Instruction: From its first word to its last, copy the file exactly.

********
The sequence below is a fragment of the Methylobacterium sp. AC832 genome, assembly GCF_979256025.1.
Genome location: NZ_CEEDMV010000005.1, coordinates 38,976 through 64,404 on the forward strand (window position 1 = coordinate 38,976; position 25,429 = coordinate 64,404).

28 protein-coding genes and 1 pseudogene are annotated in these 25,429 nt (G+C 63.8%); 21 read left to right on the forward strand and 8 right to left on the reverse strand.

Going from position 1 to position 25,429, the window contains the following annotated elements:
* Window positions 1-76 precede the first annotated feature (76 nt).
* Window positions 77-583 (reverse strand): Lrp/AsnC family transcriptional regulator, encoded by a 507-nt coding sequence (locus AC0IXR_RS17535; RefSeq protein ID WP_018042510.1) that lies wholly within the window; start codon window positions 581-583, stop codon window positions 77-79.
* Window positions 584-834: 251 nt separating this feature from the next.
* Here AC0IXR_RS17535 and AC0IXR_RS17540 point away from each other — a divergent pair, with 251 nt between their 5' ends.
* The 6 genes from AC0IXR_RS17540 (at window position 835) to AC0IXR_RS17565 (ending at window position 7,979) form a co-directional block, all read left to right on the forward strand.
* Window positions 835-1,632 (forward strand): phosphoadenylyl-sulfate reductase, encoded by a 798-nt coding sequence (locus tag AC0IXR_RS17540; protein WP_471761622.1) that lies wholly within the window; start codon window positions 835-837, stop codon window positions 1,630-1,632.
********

The sequence below is a fragment of the Methylobacterium sp. AC832 genome, assembly GCF_979256025.1.
Genome location: NZ_CEEDMV010000005.1, coordinates 38,976 through 64,404 on the forward strand (window position 1 = coordinate 38,976; position 25,429 = coordinate 64,404).

28 protein-coding genes and 1 pseudogene are annotated in these 25,429 nt (G+C 63.8%); 21 read left to right on the forward strand and 8 right to left on the reverse strand.

Going from position 1 to position 25,429, the window contains the following annotated elements:
* Window positions 1-76 precede the first annotated feature (76 nt).
* Window positions 77-583 (reverse strand): Lrp/AsnC family transcriptional regulator, encoded by a 507-nt coding sequence (locus AC0IXR_RS17535; RefSeq protein ID WP_018042510.1) that lies wholly within the window; start codon window positions 581-583, stop codon window positions 77-79.
* Window positions 584-834: 251 nt separating this feature from the next.
* Here AC0IXR_RS17535 and AC0IXR_RS17540 point away from each other — a divergent pair, with 251 nt between their 5' ends.
* The 6 genes from AC0IXR_RS17540 (at window position 835) to AC0IXR_RS17565 (ending at window position 7,979) form a co-directional block, all read left to right on the forward strand.
* Window positions 835-1,632 (forward strand): phosphoadenylyl-sulfate reductase, encoded by a 798-nt coding sequence (locus tag AC0IXR_RS17540; protein WP_471761622.1) that lies wholly within the window; start codon window positions 835-837, stop codon window positions 1,630-1,632.